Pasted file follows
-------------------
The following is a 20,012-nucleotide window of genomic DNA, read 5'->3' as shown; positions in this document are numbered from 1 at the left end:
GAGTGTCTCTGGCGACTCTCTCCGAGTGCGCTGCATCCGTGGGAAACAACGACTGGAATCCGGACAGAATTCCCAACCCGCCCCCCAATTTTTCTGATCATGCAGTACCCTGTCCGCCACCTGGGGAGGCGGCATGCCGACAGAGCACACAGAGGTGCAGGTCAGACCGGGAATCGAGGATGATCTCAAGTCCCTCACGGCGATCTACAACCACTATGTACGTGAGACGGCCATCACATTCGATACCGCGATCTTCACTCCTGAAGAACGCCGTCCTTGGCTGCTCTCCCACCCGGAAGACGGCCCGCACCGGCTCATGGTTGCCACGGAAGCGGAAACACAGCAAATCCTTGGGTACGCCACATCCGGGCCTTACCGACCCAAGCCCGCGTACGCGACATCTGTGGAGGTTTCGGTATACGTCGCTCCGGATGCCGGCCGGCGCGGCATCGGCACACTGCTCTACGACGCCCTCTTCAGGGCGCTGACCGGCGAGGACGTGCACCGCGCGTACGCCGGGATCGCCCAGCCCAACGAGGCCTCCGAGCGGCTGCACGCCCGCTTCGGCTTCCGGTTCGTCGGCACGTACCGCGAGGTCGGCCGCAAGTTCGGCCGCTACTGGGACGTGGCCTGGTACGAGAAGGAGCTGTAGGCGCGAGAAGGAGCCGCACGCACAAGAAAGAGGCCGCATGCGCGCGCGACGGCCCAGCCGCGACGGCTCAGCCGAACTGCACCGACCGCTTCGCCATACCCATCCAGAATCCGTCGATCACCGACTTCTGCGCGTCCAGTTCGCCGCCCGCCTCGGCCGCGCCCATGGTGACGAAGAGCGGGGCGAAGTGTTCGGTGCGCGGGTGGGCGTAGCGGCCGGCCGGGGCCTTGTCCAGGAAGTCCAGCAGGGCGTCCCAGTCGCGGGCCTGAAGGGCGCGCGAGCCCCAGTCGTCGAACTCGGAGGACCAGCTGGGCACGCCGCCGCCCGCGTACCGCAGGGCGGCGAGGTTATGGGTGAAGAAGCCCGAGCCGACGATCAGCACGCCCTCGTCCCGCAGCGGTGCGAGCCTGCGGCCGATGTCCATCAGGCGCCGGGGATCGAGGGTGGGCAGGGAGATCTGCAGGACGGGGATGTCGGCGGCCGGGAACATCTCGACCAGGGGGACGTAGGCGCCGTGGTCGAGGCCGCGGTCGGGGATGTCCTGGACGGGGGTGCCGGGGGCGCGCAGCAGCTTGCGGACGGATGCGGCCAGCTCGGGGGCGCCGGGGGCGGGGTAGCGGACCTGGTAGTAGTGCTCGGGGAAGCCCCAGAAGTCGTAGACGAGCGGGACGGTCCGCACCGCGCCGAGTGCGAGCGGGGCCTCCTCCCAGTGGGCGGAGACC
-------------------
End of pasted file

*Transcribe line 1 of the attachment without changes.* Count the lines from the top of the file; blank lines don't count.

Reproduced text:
The following is a 20,012-nucleotide window of genomic DNA, read 5'->3' as shown; positions in this document are numbered from 1 at the left end: